Climate models projected stronger warming over the past 15 years than has been seen in observations. Conspiring factors of errors in volcanic and solar inputs, representations of aerosols, and El Niño evolution, may explain most of the discrepancy.

Conclusion (red emphasis added

We conclude that use of the latest information on external influences on the climate system and adjusting for internal variability associated with ENSO can almost completely reconcile the trends in global mean surface temperature in CMIP5 models and observations. Nevertheless, attributing climate trends over relatively short periods, such as 10 to 15 years, will always be problematic, and it is inherently unsatisfying to find model–data agreement only with the benefit of hindsight. We see no indication, however, that transient climate response is systematically overestimated in the CMIP5 climate models as has been speculated, or that decadal variability across the ensemble of models is systematically underestimated, although at least some individual models probably fall short in this respect.

Most importantly, our analysis implies that significant warming trends are likely to resume, because the dominant long-term warming effect of well-mixed greenhouse gases continues to rise. Asian pollution levels are likely to stabilize and perhaps decrease, although lower solar activity may persist and volcanic eruptions are unpredictable. ENSO will eventually move back into a positive phase and the simultaneous coincidence of multiple cooling effects will cease. Further warming is very likely to be the result.

(3)  It’s the reduced level of water vapor in the atmosphere

Contributions of Stratospheric Water Vapor to Decadal Changes in the Rate of Global Warming“, Susan Solomon et al, Science, 5 March 2010 — Gated. Open copy here. Abstract:

Stratospheric water vapor concentrations decreased by about 10% after the year 2000. Here we show that this acted to slow the rate of increase in global surface temperature over 2000–2009 by about 25% compared to that which would have occurred due only to carbon dioxide and other greenhouse gases. More limited data suggest that stratospheric water vapor probably increased between 1980 and 2000, which would have enhanced the decadal rate of surface warming during the 1990s by about 30% as compared to estimates neglecting this change. These findings show that stratospheric water vapor is an important driver of decadal global surface climate change.


Over the past century, global average surface temperatures have warmed by about 0.75°C. Much of the warming occurred in the past half-century, over which the average decadal rate of change was about 0.13°C, largely due to anthropogenic increases in well-mixed greenhouse gases. However, the trend in global surface temperatures has been nearly flat since the late 1990s despite continuing increases in the forcing due to the sum of the well-mixed greenhouse gases (CO2, CH4, halocarbons, and N2O), raising questions regarding the understanding of forced climate change, its drivers, the parameters that define natural internal variability, and how fully these terms are represented in climate models.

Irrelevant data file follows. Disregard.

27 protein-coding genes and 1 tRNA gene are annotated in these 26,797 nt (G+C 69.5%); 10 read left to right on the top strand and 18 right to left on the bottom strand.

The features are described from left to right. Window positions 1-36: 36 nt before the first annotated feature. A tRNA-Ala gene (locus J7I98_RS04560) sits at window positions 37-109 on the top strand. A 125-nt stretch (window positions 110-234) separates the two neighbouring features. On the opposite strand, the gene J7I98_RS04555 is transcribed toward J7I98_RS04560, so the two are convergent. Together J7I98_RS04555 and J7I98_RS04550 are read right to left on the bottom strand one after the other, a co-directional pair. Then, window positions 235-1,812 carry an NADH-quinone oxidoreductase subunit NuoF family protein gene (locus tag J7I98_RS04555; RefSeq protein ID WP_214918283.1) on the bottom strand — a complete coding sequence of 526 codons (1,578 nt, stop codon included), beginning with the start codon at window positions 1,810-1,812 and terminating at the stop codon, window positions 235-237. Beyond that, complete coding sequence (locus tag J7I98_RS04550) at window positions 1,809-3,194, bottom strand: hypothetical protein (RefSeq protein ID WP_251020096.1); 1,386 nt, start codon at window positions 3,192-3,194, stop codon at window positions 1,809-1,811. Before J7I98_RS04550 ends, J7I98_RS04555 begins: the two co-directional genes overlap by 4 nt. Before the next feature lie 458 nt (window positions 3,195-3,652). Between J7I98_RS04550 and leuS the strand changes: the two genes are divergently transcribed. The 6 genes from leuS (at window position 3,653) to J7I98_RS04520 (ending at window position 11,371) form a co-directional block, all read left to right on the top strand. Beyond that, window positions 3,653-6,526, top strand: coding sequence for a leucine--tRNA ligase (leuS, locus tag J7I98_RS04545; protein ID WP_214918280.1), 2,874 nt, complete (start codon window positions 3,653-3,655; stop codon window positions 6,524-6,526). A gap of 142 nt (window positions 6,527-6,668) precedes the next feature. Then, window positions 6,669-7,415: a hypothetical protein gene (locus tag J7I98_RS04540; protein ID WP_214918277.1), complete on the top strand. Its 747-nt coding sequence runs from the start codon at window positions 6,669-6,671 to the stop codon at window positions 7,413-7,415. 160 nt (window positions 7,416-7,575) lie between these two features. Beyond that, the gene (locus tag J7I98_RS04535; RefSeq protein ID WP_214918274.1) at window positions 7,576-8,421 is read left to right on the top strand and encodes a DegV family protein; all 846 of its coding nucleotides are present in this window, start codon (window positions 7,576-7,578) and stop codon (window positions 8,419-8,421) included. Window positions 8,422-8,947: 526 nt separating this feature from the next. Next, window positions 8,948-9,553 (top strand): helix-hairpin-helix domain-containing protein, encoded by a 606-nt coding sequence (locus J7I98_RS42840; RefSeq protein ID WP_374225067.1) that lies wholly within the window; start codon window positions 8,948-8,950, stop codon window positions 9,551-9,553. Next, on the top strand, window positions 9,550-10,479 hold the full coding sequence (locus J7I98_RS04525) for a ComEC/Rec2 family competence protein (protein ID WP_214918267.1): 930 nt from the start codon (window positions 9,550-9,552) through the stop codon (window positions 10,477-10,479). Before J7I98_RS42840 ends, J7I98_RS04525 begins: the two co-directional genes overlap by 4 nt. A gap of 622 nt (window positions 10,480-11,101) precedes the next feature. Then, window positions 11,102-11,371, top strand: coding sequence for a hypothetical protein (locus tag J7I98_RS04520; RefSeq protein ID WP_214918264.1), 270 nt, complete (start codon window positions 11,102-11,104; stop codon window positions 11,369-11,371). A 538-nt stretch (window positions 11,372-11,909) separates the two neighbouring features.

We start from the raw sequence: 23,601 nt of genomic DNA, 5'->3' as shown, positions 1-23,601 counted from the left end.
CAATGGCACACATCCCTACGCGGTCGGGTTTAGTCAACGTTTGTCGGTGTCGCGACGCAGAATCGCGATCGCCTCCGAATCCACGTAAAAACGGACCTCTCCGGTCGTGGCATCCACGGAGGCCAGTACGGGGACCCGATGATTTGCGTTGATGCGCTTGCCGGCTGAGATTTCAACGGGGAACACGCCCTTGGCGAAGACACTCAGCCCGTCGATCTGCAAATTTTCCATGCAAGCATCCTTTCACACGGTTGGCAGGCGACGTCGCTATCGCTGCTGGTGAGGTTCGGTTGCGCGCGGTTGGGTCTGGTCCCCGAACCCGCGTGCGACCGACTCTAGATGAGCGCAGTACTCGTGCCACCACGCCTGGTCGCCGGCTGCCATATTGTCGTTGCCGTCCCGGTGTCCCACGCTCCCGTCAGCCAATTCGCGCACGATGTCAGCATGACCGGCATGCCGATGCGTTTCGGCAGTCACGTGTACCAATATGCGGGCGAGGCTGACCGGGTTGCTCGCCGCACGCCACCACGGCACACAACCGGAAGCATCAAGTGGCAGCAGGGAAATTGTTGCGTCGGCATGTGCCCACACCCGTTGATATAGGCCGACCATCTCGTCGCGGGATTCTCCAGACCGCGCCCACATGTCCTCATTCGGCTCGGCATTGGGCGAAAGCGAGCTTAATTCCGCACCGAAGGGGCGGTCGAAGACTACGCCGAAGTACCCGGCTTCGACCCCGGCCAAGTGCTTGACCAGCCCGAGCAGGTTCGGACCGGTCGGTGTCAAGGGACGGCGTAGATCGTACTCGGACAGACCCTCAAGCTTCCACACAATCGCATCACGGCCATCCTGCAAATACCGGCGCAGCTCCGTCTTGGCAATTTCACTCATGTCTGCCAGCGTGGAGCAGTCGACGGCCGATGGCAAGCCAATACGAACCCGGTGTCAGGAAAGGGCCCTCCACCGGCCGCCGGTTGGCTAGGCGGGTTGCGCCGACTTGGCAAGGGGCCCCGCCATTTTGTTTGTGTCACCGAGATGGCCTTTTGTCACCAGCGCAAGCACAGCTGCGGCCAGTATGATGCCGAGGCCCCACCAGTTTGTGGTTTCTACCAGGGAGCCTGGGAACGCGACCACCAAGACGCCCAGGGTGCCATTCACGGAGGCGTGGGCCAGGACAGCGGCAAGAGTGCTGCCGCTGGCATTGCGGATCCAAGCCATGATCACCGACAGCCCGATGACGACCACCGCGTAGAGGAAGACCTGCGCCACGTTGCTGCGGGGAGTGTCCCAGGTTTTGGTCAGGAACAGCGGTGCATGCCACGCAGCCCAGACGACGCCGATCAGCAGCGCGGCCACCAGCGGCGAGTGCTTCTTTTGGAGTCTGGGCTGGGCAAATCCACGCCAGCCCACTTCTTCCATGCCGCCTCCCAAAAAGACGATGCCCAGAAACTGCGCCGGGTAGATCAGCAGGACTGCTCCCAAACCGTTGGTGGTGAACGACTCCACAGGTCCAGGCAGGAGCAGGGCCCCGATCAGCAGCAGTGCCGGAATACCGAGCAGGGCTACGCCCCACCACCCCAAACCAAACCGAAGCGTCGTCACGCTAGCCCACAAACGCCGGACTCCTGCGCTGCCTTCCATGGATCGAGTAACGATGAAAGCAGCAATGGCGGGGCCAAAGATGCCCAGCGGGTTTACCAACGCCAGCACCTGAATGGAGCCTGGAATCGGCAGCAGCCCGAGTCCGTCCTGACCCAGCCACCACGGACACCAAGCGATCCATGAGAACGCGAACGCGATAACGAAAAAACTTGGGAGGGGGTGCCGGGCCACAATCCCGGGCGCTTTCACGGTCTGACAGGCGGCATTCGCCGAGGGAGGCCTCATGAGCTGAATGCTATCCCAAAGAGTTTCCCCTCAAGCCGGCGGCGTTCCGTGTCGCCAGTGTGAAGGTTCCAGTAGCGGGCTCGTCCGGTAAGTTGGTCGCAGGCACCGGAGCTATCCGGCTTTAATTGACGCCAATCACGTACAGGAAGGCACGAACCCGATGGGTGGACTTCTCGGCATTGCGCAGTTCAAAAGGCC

… Figure 3 thus shows that the decline in stratospheric water vapor after 2000 should be expected to have significantly contributed to the flattening of the global warming trend in the past decade, and stratospheric water increases may also have acted to steepen the observed warming trend in the 1990s.

(4) It’s natural variability

(a) Reconciling anthropogenic climate change with observed temperature 1998–2008“, Robert K. Kaufmann, Heikki Kauppi, Michael L. Mann, and James H. Stock, Proceedings of the National Academy of Sciences (PNAS), 11 July 2011 — Abstract:

Given the widely noted increase in the warming effects of rising greenhouse gas concentrations, it has been unclear why global surface temperatures did not rise between 1998 and 2008. We find that this hiatus in warming coincides with a period of little increase in the sum of anthropogenic and natural forcings. Declining solar insolation as part of a normal eleven-year cycle, and a cyclical change from an El Nino to a La Nina dominate our measure of anthropogenic effects because rapid growth in short-lived sulfur emissions partially offsets rising greenhouse gas concentrations.

As such, we find that recent global temperature records are consistent with the existing understanding of the relationship among global surface temperature, internal variability, and radiative forcing, which includes anthropogenic factors with well known warming and cooling effects.

(b) Return periods of global climate fluctuations and the pause“, Shaun Lovejoy, Geophysical Research Letters, in press — Open copy here. Abstract:

An approach complementary to General Circulation Models (GCMs), using the anthropogenic CO2 radiative forcing as a linear surrogate for all anthropogenic forcings, was recently developed for quantifying human impacts. Using preindustrial multiproxy series and scaling arguments, the probabilities of natural fluctuations at time lags up to 125 years were determined. The hypothesis that the industrial epoch warming was a giant natural fluctuation was rejected with 99.9% confidence. In this paper, this method is extended to the determination of event return times. Over the period 1880–2013, the largest 32 year event is expected to be 0.47 K, effectively explaining the postwar cooling (amplitude 0.42–0.47 K). Similarly, the “pause” since 1998 (0.28–0.37 K) has a return period of 20–50 years (not so unusual). It is nearly cancelled by the pre-pause warming event (1992–1998, return period 30–40 years); the pause is no more than natural variability.

(c) Return periods of global climate fluctuations and the pause“, S. Lovejoy, Geophysical Research Letters, 16 July 2014 — Abstract: